In critical minerals and rare earths, we want Australia to become a world leader in the extraction, processing and supply of these inputs to semiconductors, mobile phones, wind turbines, electric cars, solar panels and other high-tech products.
We are already the world's top producer of lithium and the largest supplier of refined rare earth products outside China.
We have seen early success stories like Lynas, Australian Strategic Materials, Renascor and Pilbara Minerals.
In the food and beverage sector, Chobani is a great success story out of Victoria.
Chobani has ambitious growth plans and is committed to ongoing investment in Australia with its continued commitment to manufacturing innovation, not only supporting local manufacturing jobs but also supporting Victorian dairy farmers and local supply chains.
Global technology company Thales, who operate in defence, security, transport, aerospace and space, spent $657 million with over 1,800 Australian suppliers in 2020. This supported over 2,000 jobs.
In high-value research, I would like to recognise Bosch for its role in bringing new skills and capabilities to Australia's manufacturing sector.
Bosch employs a large workforce of engineers and technology specialists in Australia.
It is a leader in innovation through its work in the development and application of vehicle electronics and safety systems, cybersecurity gateways and driver assistance systems for the global car industry as well as in agritechnology and advanced manufacturing systems.
Investment supporting recovery underpinned by trade
There are opportunities through trade to secure greater foreign investment.
We have a promising program of trade negotiations to deliver more investment for Australia.
In the last year, we have made substantial progress towards finalising free trade agreements with the United Kingdom and the European Union, two of our four largest sources of foreign investment.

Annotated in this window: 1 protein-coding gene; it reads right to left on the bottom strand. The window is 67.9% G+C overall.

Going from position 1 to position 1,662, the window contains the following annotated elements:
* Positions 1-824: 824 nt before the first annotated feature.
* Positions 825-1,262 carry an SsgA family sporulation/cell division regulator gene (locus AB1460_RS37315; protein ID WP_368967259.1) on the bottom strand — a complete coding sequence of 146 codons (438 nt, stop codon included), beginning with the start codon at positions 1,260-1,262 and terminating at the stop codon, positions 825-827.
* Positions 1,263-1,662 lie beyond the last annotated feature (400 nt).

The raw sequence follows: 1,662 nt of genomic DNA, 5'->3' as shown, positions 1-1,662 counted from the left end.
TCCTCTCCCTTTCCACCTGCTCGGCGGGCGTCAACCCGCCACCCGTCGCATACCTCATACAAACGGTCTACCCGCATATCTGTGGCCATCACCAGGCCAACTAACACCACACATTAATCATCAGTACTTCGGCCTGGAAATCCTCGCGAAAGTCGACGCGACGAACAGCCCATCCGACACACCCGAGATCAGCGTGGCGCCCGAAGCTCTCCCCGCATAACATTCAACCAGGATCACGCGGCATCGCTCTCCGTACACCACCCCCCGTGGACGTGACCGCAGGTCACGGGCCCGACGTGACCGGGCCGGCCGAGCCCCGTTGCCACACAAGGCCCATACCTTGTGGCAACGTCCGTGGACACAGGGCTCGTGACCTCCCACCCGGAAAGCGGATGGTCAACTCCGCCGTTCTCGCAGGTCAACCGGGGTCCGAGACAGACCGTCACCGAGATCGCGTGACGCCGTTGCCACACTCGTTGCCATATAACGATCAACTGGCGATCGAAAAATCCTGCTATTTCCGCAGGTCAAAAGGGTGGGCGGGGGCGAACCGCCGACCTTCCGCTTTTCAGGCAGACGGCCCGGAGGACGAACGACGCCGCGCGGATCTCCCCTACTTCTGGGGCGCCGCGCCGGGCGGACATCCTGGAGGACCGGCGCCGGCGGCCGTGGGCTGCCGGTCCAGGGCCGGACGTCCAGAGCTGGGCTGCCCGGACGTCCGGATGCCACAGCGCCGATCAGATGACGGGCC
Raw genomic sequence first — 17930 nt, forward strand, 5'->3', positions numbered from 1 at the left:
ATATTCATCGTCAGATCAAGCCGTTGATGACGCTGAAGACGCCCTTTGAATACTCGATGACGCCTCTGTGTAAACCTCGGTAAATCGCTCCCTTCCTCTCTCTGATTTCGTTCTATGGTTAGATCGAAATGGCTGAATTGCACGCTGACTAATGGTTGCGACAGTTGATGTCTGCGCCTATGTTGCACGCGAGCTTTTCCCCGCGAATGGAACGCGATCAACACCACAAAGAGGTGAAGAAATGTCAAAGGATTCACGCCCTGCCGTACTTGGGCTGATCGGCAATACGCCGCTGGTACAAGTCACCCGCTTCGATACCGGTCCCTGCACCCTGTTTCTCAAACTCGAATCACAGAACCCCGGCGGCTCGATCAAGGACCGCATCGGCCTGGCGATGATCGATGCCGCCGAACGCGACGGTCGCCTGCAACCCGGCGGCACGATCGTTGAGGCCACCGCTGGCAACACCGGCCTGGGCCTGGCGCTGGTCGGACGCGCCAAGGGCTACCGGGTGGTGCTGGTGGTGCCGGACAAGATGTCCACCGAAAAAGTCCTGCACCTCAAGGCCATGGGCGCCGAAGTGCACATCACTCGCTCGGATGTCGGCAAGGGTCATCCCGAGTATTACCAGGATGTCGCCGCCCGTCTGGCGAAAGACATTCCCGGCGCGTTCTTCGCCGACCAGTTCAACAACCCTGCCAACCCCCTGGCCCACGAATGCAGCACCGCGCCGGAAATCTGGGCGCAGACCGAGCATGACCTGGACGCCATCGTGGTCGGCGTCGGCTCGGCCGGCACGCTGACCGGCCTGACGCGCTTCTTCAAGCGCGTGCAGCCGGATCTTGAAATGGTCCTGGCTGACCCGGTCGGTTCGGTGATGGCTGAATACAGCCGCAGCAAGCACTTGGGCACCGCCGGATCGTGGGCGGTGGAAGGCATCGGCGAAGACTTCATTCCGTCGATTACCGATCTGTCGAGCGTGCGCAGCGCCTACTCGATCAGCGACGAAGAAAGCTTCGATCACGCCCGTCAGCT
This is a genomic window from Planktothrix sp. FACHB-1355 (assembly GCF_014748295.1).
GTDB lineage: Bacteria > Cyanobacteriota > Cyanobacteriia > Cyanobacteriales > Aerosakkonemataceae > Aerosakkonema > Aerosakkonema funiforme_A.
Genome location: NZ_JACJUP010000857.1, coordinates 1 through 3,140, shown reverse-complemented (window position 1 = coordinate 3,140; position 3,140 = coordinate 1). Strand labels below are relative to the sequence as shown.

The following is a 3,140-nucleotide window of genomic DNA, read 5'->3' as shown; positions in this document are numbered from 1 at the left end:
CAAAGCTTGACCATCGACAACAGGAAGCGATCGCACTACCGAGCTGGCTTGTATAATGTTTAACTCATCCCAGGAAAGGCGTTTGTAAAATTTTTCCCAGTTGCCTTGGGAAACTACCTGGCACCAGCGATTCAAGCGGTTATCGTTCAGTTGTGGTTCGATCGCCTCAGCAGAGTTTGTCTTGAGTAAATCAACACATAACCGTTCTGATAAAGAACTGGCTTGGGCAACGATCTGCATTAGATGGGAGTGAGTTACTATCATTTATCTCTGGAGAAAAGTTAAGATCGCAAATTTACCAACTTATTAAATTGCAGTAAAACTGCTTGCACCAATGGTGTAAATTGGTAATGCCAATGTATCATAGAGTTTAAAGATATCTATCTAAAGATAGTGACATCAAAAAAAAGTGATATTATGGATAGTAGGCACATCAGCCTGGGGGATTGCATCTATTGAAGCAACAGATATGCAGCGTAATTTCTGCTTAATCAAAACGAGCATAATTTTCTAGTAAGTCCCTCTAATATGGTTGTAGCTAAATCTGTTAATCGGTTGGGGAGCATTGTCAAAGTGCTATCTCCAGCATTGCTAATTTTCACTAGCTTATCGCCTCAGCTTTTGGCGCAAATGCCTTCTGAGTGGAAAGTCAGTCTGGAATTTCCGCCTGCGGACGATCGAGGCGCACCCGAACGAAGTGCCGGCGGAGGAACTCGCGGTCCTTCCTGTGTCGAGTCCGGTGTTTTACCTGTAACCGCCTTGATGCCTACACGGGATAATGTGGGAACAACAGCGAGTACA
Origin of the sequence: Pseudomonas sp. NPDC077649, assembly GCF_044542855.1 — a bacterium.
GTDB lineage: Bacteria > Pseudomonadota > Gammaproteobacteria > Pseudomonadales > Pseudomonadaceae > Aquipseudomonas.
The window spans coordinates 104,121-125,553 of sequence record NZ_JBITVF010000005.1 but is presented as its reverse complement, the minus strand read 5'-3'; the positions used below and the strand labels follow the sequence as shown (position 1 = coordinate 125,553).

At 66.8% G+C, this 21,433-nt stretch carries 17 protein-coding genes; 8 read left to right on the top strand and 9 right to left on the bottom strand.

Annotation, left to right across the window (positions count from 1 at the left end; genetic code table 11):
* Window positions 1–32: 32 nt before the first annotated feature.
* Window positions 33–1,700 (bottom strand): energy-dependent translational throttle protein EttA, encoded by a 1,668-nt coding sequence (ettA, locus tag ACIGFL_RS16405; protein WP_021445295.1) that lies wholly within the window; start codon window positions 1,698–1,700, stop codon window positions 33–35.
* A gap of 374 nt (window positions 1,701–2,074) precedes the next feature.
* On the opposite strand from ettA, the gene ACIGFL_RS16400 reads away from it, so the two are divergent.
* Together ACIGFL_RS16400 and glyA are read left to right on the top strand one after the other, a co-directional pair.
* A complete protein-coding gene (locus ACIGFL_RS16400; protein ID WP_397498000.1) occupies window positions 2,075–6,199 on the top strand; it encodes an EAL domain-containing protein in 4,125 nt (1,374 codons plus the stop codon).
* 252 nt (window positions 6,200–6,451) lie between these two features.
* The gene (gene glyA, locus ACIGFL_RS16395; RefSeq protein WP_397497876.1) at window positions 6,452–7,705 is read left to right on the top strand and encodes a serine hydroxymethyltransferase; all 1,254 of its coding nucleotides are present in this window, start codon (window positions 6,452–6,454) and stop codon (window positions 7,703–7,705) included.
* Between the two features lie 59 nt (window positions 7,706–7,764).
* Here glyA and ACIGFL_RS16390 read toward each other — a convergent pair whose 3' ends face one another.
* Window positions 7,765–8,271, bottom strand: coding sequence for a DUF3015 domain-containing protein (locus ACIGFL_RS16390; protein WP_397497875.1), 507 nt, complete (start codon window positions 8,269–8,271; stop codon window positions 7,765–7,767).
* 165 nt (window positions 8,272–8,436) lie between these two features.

These agreements will not only support Australia's economic recovery from COVID-19 but also help diversify our trade and strengthen trade and investment in major global markets.
Australia has come through this pandemic in a strong position, and in the recovery phase ahead investment will be vital to our continued economic growth, employment and future resilience.
Despite the challenges posed to the global economy by the pandemic, Australia remains an attractive destination for foreign investment.
The Morrison government is committed to ensuring we have the right settings to take advantage of opportunities to attract foreign investment.
Whether it's through trade negotiations, border settings or conditions for business, each is carefully calibrated to contribute to investment being a constructive and productive element of Australia's economic profile, contributing to jobs and growth for all Australians.
The minister noted that the government committed to deliver this annual statement in 2013, and I thank the minister today for making this statement to the House in 2021. Members may remember that last year's ministerial statement on investment was given by the former minister, Senator Birmingham, at an awards night dinner for exporters hosted by his own agencies. What a treat for those award winners—a half-hour, self-congratulatory speech from the minister! The 2019 so-called annual investment statement is, of course, nowhere to be found. This is emblematic of this government's basic instincts of spin over substance, announceable over action, photo-op over follow-up. Instead of subjecting the government's record to the accountability of parliament, the former minister gave a self-indulgent speech at his own party. So I'm very glad, and welcome the fact, that the government has brought the annual investment statement back to the parliament after this two-year absence.
Australia benefits from an internationally competitive and open economy. While the discourse tends to centre on trade, international delegations, growing export market and free trade agreements—investment, the other pillar of economic strength and resilience upon which the Australian economy balances, is, at times, overlooked. And, in the moments when it is not overlooked, foreign investment is weaponised by populist politicians seeking to inject fear of foreign investment into the community. In truth, Australia has depended on foreign investment for its development since British settlement. Since that time, foreign investment has changed and grown. Of the approximately $4 trillion invested in Australia, which includes passive portfolio investment, most is from the United States; the United Kingdom; Belgium, acting for the EU; followed by Japan. Of the $4 trillion total, around $1 trillion, as the minister noted, is foreign direct investment. So foreign direct investment makes up around 25 per cent of all incoming foreign investment to this country.